Here’s one that many ICO’s can take note of.

When you sell a software product, you can’t sell just the software. You have to convince the customer of the lifestyle it could bring them, the convenience it provides, the ability to pick it up and quickly master it, and all of the benefits in between.

What better way than to introduce them to others who have used your product to better themselves?

You’ve seen the ads yourself daily.

People proclaiming a product was easy to use, or how the service helped free them from some form of mundanity, or an app helped us get car insurance so fast that it takes longer to download the app, etc.

Think about how LinkedIn ties this into their business model with the assumption made of their platform.

“We’re easier to connect to other professionals,” is a statement that rings out from the tone of their commercials, to their branding, and even to the idea that these are all business owners looking to network in a world that grows ever more connected by the second.

Ask people why they’re there.

Some backstory about myself: I used to be a bartender.

The biggest way to increase your tips as a bartender, asides from making a mean drink, was to get people talking about their day. One of my coworkers told me, “Every word the customer says adds another penny to your tip jar.”


Not me in this picture, though I’m starting to feel thirsty. Anyone up for a drink?

It’s advice that sounds greedy at first, but it’s meant to simplify two principles of nearly all business in life.

The first is that people become more comfortable when they speak about themselves and will engage with you more.

The second is that it takes both time and patience to reach that point. A few pennies seems like a pittance in the short term, but it can build into a fortune if given time to nurture it.

It all starts with asking what interested them in your project.


This helps build both community and camaraderie within projects. Just like those pennies in my tip jar, your project will grow in value the more your customers engage with both the services and people around them. It takes time to reach this point, especially with projects that don’t have an immediate value to customers. That’s where the patience and having a solid team dedicated to community management comes into play. With a team of professionals engaging with your community, it should be easy to ensure your future clients are comfortable with the platform and ICO process.

That’s exactly where we help out here at Ngaged.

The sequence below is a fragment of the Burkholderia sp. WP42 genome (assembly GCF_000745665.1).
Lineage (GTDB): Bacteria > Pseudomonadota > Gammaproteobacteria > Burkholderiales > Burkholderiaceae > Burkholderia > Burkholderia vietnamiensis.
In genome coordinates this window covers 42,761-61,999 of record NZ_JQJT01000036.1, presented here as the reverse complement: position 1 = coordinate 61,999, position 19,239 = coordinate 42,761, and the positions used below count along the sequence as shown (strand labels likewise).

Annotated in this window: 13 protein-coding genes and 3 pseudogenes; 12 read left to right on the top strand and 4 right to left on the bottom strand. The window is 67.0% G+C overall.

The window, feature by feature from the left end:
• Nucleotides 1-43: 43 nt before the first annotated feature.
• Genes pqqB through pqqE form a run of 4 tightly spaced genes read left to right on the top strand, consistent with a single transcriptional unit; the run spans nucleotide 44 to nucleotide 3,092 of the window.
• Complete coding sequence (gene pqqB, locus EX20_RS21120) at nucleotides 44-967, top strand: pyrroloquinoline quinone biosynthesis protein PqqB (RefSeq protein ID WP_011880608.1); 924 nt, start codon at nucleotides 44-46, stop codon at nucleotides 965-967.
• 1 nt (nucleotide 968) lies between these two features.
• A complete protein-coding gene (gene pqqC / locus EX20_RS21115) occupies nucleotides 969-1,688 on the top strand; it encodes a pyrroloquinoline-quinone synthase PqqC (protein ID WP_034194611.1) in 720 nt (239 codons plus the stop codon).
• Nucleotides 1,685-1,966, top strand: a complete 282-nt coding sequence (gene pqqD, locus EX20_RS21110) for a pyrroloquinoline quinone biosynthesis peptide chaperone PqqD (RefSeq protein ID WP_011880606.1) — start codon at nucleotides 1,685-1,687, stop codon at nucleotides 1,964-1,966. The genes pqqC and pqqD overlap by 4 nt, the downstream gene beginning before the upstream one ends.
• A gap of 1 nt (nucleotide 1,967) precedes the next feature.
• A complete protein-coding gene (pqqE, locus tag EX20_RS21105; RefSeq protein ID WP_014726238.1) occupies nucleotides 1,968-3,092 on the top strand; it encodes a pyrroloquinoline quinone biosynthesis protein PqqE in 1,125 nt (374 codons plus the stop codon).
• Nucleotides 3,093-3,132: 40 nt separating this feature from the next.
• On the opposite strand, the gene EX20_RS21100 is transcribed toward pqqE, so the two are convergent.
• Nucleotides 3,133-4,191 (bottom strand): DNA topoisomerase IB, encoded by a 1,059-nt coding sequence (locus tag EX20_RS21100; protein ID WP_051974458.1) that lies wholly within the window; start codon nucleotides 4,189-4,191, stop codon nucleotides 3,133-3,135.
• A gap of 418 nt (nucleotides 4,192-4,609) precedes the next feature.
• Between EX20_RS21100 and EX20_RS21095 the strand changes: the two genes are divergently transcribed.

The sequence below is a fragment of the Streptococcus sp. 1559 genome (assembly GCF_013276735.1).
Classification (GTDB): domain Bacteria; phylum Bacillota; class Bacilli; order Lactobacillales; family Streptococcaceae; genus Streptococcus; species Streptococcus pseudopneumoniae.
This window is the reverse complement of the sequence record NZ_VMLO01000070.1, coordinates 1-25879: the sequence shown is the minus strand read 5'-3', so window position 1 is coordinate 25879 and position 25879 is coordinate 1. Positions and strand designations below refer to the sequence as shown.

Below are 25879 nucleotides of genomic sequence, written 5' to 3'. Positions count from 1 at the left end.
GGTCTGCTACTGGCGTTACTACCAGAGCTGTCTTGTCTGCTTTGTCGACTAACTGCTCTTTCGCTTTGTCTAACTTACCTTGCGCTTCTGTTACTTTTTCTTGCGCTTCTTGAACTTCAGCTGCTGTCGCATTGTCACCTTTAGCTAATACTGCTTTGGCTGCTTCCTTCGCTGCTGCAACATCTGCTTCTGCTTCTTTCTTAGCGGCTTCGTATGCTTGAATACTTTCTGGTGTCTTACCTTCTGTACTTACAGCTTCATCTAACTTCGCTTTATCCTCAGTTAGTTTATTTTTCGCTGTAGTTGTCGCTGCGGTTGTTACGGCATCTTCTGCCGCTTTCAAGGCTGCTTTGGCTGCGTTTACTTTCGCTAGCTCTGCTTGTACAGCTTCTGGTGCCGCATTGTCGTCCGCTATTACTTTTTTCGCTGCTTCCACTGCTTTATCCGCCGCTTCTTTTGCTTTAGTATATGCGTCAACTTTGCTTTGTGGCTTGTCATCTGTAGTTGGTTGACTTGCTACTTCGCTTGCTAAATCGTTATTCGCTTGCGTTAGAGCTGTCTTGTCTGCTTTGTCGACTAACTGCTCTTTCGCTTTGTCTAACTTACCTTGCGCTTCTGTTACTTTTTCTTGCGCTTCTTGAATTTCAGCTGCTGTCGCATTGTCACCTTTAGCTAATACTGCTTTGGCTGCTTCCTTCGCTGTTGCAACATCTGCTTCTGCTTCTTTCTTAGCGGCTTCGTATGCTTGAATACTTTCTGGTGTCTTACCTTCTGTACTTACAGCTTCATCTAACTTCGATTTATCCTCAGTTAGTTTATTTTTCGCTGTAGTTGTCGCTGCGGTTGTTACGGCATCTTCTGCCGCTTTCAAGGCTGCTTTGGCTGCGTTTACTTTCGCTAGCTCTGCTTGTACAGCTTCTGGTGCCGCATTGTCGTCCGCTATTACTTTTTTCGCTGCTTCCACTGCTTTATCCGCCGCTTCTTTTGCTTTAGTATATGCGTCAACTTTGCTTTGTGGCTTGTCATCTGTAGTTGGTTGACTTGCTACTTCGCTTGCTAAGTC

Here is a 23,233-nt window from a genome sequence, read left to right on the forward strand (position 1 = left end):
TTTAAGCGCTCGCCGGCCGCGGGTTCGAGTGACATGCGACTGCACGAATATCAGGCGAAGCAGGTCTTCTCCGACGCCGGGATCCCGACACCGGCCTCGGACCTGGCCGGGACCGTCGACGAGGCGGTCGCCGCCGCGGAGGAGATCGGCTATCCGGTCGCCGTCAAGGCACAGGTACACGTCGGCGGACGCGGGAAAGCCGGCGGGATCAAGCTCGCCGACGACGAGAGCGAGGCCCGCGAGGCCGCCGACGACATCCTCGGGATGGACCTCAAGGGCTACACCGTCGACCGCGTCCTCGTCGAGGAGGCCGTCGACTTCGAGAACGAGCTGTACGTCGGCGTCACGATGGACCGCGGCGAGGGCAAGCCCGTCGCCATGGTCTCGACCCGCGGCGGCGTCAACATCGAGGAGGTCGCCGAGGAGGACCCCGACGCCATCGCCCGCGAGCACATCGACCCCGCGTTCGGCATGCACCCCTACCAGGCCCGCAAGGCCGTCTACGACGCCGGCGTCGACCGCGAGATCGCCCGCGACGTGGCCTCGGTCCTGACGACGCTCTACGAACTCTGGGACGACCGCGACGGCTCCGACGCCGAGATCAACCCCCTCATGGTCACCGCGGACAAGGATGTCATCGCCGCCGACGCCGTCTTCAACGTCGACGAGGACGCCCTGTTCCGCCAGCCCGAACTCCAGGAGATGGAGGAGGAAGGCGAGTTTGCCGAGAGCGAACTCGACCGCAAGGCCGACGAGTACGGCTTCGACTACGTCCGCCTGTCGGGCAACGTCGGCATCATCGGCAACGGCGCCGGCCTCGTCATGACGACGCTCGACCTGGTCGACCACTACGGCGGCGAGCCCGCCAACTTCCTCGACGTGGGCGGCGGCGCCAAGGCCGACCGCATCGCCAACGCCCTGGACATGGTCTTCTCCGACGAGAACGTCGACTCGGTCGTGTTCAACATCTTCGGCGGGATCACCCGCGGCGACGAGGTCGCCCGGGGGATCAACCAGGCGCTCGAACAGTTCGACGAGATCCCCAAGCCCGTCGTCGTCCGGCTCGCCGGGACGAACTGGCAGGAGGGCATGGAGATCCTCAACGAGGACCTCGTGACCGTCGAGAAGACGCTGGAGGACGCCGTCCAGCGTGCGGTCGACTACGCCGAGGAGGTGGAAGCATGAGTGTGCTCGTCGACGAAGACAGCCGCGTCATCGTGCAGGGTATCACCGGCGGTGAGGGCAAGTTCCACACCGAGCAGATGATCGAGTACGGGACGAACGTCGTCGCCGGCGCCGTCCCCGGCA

Our team of professionals are skilled with social media management, and passionate toward seeing excellent products realize their potential within their following. We’re devoted to building your community, helping create one of the most crucial building blocks of your ICO’s success. If you’re interested to learn how your social communities become your biggest source of superfans by spreading word of your product, feel free to reach out to us!

As a thank you to our readers, we’re offering a special pricing on our community management service for new clients. Mention this article for $1000 off your first month when you sign on with us. We look forward to discussing how we can help take your community to the next level.

Thank you for joining us today! If you’re hungry for more, take a look at our other articles featuring lessons learned from babies selling water, to how your ICO could be a kickstarter in disguise. Stay tuned for our next article, and hit that follow button to keep informed on our latest and greatest features.


You can also catch us at , at our Twitter handle @Ngaged_io, or by networking with us on LinkedIn at

See you next time!

About the author:

When not writing down his knowledge for others, Derek spends his time helping build up successful, disruptive technology companies. He has assisted with building companies in 3d printer manufacturing, crypto trading, blockchain training, and consumer portfolio tracking softwares. Now, Derek brings his expertise to the ICO space with lessons and ramblings for any willing to listen.

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nice post

Very interesting article. I like your plan.

@ngaged thank you for this info

Nice one.